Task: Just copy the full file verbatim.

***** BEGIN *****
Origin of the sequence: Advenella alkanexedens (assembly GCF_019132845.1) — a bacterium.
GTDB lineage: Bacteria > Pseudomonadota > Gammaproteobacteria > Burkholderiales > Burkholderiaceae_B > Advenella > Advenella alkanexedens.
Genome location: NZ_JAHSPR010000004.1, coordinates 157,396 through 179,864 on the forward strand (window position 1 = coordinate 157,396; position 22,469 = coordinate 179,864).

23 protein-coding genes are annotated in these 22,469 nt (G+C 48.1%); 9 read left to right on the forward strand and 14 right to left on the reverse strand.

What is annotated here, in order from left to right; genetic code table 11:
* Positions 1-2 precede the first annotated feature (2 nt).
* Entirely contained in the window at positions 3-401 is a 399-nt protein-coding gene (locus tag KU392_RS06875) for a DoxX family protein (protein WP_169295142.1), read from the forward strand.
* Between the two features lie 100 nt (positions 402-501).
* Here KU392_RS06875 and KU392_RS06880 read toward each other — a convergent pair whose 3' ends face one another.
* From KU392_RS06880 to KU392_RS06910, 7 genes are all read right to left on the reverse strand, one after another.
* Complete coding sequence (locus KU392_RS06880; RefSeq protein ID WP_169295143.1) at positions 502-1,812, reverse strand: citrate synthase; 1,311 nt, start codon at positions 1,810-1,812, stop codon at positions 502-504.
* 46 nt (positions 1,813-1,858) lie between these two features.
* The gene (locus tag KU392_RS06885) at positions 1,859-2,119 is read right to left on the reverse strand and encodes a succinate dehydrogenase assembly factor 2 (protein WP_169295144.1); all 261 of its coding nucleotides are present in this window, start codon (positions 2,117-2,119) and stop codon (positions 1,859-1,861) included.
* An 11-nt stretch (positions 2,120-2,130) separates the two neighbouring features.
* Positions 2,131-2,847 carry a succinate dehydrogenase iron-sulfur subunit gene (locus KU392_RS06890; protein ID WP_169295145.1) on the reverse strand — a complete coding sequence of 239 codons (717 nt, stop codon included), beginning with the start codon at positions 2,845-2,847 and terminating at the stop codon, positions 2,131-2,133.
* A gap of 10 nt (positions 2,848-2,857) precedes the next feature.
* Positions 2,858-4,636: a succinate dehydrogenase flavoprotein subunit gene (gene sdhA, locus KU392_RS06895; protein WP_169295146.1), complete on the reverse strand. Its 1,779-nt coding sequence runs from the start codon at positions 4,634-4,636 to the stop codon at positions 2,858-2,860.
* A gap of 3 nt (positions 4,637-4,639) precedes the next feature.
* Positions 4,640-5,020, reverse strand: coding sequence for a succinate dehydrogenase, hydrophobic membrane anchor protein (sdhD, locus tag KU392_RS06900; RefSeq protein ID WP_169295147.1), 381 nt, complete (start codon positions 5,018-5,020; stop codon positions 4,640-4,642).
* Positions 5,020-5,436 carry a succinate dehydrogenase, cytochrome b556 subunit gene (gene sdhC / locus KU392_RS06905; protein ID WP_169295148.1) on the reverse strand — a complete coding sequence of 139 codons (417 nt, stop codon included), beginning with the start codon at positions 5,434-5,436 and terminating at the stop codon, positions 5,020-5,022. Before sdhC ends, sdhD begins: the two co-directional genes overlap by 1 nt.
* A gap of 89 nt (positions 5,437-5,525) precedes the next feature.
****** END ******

Origin of the sequence: Advenella alkanexedens (assembly GCF_019132845.1) — a bacterium.
GTDB lineage: Bacteria > Pseudomonadota > Gammaproteobacteria > Burkholderiales > Burkholderiaceae_B > Advenella > Advenella alkanexedens.
Genome location: NZ_JAHSPR010000004.1, coordinates 157,396 through 179,864 on the forward strand (window position 1 = coordinate 157,396; position 22,469 = coordinate 179,864).

23 protein-coding genes are annotated in these 22,469 nt (G+C 48.1%); 9 read left to right on the forward strand and 14 right to left on the reverse strand.

What is annotated here, in order from left to right; genetic code table 11:
* Positions 1-2 precede the first annotated feature (2 nt).
* Entirely contained in the window at positions 3-401 is a 399-nt protein-coding gene (locus tag KU392_RS06875) for a DoxX family protein (protein WP_169295142.1), read from the forward strand.
* Between the two features lie 100 nt (positions 402-501).
* Here KU392_RS06875 and KU392_RS06880 read toward each other — a convergent pair whose 3' ends face one another.
* From KU392_RS06880 to KU392_RS06910, 7 genes are all read right to left on the reverse strand, one after another.
* Complete coding sequence (locus KU392_RS06880; RefSeq protein ID WP_169295143.1) at positions 502-1,812, reverse strand: citrate synthase; 1,311 nt, start codon at positions 1,810-1,812, stop codon at positions 502-504.
* 46 nt (positions 1,813-1,858) lie between these two features.
* The gene (locus tag KU392_RS06885) at positions 1,859-2,119 is read right to left on the reverse strand and encodes a succinate dehydrogenase assembly factor 2 (protein WP_169295144.1); all 261 of its coding nucleotides are present in this window, start codon (positions 2,117-2,119) and stop codon (positions 1,859-1,861) included.
* An 11-nt stretch (positions 2,120-2,130) separates the two neighbouring features.
* Positions 2,131-2,847 carry a succinate dehydrogenase iron-sulfur subunit gene (locus KU392_RS06890; protein ID WP_169295145.1) on the reverse strand — a complete coding sequence of 239 codons (717 nt, stop codon included), beginning with the start codon at positions 2,845-2,847 and terminating at the stop codon, positions 2,131-2,133.
* A gap of 10 nt (positions 2,848-2,857) precedes the next feature.
* Positions 2,858-4,636: a succinate dehydrogenase flavoprotein subunit gene (gene sdhA, locus KU392_RS06895; protein WP_169295146.1), complete on the reverse strand. Its 1,779-nt coding sequence runs from the start codon at positions 4,634-4,636 to the stop codon at positions 2,858-2,860.
* A gap of 3 nt (positions 4,637-4,639) precedes the next feature.
* Positions 4,640-5,020, reverse strand: coding sequence for a succinate dehydrogenase, hydrophobic membrane anchor protein (sdhD, locus tag KU392_RS06900; RefSeq protein ID WP_169295147.1), 381 nt, complete (start codon positions 5,018-5,020; stop codon positions 4,640-4,642).
* Positions 5,020-5,436 carry a succinate dehydrogenase, cytochrome b556 subunit gene (gene sdhC / locus KU392_RS06905; protein ID WP_169295148.1) on the reverse strand — a complete coding sequence of 139 codons (417 nt, stop codon included), beginning with the start codon at positions 5,434-5,436 and terminating at the stop codon, positions 5,020-5,022. Before sdhC ends, sdhD begins: the two co-directional genes overlap by 1 nt.
* A gap of 89 nt (positions 5,437-5,525) precedes the next feature.